Neuroscience & Stroke

Exercise Can Help Reduce the Risk of Stroke

Try to engage in moderate physical activity most days of the week for 30 or more minutes per day. Regular exercise has numerous health benefits and can boost metabolism, burn off excess calories, strengthen the heart and lungs and manage blood pressure.

Just the reduction in blood pressure alone from a consistent exercise routine helps to reduce the risk of heart attack and stroke. Mild exercise, such as walking, may reduce blood pressure just as much, or even more, than strenuous activities such as jogging.

Stroke survivors, too, benefit from regular physical activity. Current science shows that a medically supervised exercise plan may help reduce the risk of future strokes.

Recommended Activities:

  • Aerobic exercise — to improve overall heart health and fitness
  • Resistance training — to improve strength
  • Flexibility exercises — to increase joint range of motion
  • Neuromuscular training — to improve balance, posture and coordination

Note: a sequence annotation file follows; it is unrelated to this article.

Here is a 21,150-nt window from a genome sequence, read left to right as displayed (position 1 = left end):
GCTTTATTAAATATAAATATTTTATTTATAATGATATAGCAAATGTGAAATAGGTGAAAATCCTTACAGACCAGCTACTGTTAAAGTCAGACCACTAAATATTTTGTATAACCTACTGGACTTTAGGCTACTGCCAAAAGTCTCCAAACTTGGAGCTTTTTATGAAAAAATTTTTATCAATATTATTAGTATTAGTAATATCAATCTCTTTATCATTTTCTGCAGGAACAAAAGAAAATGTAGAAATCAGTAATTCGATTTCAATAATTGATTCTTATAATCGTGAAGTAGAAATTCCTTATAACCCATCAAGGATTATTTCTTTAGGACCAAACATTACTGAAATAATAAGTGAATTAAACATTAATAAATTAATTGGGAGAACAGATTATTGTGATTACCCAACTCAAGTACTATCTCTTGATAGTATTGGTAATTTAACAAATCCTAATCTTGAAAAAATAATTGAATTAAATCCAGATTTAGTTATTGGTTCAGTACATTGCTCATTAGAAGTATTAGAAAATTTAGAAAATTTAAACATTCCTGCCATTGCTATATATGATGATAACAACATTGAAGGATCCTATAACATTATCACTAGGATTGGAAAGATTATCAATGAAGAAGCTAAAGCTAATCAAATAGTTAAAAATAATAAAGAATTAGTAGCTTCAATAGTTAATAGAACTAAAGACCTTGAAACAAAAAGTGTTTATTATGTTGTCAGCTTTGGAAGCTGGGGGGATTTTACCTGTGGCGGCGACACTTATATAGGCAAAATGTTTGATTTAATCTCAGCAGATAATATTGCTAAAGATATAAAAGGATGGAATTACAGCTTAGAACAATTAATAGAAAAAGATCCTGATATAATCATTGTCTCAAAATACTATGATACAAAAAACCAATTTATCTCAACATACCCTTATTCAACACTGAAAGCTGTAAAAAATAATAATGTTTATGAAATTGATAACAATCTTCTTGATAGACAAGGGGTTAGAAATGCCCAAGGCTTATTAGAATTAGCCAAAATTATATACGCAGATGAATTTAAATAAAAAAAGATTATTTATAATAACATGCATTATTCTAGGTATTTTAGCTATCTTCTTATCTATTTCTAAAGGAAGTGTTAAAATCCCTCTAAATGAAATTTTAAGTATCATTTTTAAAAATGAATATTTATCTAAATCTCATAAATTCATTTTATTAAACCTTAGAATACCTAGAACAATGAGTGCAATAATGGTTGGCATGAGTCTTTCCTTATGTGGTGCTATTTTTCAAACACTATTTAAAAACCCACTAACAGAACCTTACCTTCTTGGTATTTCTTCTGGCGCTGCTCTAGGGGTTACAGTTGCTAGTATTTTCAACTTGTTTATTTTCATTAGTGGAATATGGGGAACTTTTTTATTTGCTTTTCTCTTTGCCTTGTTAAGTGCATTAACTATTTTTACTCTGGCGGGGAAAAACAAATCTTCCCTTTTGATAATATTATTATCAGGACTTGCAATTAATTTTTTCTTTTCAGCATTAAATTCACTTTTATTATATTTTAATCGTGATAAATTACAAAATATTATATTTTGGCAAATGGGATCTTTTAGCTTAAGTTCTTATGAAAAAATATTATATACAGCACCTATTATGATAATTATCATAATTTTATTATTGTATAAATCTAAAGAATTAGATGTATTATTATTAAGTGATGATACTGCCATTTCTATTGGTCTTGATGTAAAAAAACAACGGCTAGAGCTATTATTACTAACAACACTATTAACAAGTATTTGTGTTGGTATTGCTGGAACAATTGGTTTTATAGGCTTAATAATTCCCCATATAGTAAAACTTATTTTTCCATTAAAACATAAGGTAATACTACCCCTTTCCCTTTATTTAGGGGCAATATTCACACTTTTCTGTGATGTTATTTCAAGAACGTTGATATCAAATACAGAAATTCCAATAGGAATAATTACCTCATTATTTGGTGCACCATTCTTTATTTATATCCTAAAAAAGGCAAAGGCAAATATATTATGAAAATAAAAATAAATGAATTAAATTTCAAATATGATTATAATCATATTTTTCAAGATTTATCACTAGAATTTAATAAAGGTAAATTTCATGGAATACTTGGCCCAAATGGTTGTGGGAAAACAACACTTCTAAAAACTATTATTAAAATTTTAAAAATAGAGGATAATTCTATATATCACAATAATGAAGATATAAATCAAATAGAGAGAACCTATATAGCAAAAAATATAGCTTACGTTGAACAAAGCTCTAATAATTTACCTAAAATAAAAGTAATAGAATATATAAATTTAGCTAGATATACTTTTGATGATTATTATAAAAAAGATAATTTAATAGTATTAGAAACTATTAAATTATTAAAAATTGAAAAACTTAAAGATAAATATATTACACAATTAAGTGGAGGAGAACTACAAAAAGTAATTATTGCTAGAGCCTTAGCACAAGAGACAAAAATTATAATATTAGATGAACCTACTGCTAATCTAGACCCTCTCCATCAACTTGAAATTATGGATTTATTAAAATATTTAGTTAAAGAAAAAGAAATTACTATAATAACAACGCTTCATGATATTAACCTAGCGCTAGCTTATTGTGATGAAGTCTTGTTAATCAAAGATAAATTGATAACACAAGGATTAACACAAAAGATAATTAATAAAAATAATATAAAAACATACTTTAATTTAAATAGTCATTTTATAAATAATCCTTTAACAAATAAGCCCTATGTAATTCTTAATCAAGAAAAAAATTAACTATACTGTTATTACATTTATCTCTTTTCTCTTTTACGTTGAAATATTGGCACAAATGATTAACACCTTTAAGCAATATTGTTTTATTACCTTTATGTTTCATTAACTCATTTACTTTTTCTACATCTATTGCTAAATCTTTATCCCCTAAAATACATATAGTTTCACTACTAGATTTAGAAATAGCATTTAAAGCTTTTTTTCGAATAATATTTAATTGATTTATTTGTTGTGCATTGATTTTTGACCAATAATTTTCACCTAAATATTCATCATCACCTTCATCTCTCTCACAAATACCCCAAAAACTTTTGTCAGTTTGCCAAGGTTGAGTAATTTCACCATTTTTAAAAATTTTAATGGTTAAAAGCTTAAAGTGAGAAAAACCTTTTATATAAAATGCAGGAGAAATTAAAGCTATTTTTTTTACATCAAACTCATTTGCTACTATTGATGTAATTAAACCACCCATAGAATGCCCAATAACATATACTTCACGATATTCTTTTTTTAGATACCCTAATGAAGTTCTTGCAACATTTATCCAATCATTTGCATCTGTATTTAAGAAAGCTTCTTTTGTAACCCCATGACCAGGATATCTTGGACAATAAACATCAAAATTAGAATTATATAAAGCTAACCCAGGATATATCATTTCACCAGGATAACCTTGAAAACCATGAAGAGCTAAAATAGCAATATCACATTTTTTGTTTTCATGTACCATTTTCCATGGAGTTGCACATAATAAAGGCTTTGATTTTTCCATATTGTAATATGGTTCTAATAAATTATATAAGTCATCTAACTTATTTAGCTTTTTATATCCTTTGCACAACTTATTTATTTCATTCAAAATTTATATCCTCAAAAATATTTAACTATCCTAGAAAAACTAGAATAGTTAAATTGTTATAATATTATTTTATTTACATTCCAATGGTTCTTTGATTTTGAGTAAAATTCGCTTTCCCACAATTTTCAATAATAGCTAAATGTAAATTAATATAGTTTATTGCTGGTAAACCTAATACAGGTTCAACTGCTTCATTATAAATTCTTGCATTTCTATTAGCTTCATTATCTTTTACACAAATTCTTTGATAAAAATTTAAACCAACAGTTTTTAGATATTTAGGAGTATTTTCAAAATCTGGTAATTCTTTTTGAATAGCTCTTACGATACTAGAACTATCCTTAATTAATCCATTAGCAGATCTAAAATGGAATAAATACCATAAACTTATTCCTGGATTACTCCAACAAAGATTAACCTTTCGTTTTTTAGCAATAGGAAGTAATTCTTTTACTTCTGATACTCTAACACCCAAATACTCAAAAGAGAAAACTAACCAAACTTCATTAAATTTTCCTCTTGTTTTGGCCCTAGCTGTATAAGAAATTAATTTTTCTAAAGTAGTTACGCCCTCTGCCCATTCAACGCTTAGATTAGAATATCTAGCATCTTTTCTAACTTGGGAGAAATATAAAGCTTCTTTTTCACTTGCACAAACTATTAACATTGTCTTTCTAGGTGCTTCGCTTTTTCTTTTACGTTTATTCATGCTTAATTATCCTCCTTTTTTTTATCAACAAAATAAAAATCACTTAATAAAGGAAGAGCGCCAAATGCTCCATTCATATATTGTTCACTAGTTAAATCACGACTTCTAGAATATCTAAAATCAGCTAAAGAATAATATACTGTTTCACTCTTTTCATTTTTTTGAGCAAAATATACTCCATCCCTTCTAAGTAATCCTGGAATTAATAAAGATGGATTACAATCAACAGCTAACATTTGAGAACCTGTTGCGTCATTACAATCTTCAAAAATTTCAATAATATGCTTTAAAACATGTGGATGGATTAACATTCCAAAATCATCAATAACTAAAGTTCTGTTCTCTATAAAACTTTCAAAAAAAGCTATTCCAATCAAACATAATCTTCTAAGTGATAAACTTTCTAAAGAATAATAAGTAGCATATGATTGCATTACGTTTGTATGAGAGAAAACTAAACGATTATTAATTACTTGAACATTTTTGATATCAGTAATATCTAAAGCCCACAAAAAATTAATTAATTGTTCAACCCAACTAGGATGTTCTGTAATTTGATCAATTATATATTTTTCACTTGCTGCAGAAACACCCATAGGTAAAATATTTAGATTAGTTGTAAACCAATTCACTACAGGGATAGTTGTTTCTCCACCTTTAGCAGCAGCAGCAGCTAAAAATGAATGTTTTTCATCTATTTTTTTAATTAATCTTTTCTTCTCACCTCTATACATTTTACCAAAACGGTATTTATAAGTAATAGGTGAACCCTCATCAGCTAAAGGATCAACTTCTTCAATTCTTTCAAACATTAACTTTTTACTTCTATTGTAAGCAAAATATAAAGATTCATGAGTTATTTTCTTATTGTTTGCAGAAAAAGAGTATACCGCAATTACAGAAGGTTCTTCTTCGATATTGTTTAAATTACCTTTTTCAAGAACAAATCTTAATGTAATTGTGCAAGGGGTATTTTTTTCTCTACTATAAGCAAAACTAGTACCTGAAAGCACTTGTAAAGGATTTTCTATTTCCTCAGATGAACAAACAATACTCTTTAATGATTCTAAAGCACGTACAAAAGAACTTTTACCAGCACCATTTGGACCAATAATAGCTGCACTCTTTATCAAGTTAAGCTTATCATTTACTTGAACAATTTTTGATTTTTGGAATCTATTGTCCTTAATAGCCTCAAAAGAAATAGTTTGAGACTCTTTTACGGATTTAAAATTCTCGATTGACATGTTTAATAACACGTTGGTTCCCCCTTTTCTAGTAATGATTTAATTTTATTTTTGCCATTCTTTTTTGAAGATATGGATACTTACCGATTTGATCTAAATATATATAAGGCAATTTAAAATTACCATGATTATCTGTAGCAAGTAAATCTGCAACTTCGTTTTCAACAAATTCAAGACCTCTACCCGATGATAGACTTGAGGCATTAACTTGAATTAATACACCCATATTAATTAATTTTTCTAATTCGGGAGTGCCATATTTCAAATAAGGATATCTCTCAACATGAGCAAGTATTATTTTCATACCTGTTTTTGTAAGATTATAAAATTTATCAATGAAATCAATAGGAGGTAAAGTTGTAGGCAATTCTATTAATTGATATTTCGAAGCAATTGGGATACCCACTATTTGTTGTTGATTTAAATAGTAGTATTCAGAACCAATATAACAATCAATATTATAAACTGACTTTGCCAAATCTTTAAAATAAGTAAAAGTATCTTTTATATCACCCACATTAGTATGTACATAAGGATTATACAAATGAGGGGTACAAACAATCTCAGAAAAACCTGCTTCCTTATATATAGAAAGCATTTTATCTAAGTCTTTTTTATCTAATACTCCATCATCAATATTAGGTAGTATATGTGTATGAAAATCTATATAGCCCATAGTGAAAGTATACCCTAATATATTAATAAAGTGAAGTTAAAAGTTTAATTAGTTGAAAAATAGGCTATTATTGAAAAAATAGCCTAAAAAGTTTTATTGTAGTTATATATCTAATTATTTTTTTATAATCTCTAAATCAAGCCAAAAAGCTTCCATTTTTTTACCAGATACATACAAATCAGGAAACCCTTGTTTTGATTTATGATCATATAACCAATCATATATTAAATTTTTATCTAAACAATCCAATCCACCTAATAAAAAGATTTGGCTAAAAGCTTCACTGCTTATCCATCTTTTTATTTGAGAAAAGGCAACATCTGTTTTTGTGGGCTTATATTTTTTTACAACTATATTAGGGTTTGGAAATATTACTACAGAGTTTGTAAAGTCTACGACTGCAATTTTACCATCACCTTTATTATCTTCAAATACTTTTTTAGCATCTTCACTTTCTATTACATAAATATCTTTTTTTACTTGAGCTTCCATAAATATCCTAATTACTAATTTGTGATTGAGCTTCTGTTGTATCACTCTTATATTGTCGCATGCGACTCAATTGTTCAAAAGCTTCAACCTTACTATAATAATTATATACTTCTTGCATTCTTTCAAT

Take Action!

Start taking action now to reduce your risk of heart disease and stroke.

  • Know your risk factors and work with your physician to manage hypertension, abnormal blood lipids, cigarette smoking, obesity, diabetes and physical inactivity.
  • Be sure to include these core elements in any exercise program: cardiovascular conditioning, strength training and stretching.
  • Start a new or renewed physical activity program gradually. Exercising too hard initially can lead to discouragement or injury.
  • Identify a variety of exercise options that you enjoy.
  • Partner with a positive influence in your life — a coworker, friend or family member — for support and healthy goal setting.
  • If you already are active, keep it going for a lifetime!